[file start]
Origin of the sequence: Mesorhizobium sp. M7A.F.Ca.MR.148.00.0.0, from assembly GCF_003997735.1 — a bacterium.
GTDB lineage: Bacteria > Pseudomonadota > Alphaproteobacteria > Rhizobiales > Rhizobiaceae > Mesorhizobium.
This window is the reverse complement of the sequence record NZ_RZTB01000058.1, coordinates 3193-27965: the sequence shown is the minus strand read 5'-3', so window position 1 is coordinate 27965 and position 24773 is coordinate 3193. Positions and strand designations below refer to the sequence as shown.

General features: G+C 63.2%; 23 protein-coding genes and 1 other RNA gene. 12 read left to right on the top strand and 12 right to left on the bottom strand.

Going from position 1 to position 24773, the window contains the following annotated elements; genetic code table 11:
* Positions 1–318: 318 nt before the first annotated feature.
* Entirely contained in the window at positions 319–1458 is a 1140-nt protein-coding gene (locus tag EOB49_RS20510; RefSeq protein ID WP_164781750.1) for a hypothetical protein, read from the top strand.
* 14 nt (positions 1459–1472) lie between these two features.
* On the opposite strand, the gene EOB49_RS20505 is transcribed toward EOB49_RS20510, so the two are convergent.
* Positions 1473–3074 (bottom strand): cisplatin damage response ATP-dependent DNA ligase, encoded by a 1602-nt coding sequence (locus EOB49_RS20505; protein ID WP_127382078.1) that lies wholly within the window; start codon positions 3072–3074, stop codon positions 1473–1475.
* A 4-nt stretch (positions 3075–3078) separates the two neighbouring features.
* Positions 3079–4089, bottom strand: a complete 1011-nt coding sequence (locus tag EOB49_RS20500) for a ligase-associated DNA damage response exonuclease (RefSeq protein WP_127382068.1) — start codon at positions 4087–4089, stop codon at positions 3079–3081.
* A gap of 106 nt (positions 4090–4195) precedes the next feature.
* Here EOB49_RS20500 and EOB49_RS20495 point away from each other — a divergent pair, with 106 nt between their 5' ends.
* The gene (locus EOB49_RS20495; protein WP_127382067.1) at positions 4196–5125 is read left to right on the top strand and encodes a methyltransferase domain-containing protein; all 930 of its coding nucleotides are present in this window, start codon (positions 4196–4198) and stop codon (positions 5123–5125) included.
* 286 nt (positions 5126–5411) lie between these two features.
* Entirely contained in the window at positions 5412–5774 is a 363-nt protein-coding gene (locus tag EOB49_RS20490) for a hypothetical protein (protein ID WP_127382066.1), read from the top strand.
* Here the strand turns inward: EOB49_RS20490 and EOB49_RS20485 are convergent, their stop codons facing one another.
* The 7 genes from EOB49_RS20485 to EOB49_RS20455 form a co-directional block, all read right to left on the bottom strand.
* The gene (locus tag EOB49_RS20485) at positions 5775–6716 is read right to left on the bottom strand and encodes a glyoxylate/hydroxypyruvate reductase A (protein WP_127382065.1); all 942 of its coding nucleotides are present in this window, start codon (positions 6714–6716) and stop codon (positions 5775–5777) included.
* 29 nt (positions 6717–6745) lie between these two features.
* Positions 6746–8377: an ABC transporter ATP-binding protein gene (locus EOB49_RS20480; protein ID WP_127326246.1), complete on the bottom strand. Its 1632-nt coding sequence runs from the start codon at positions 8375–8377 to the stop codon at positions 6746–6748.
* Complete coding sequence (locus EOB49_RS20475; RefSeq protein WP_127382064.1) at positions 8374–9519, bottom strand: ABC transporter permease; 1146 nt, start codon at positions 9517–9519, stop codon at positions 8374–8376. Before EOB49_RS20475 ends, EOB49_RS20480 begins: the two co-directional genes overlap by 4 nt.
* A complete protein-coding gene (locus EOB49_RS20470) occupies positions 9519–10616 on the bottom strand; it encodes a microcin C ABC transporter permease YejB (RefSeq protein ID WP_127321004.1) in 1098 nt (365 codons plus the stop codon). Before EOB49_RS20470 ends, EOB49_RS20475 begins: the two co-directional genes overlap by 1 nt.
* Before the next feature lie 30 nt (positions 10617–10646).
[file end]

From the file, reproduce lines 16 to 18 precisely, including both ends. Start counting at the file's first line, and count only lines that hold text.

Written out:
* 286 nt (positions 5126–5411) lie between these two features.
* Entirely contained in the window at positions 5412–5774 is a 363-nt protein-coding gene (locus tag EOB49_RS20490) for a hypothetical protein (protein ID WP_127382066.1), read from the top strand.
* Here the strand turns inward: EOB49_RS20490 and EOB49_RS20485 are convergent, their stop codons facing one another.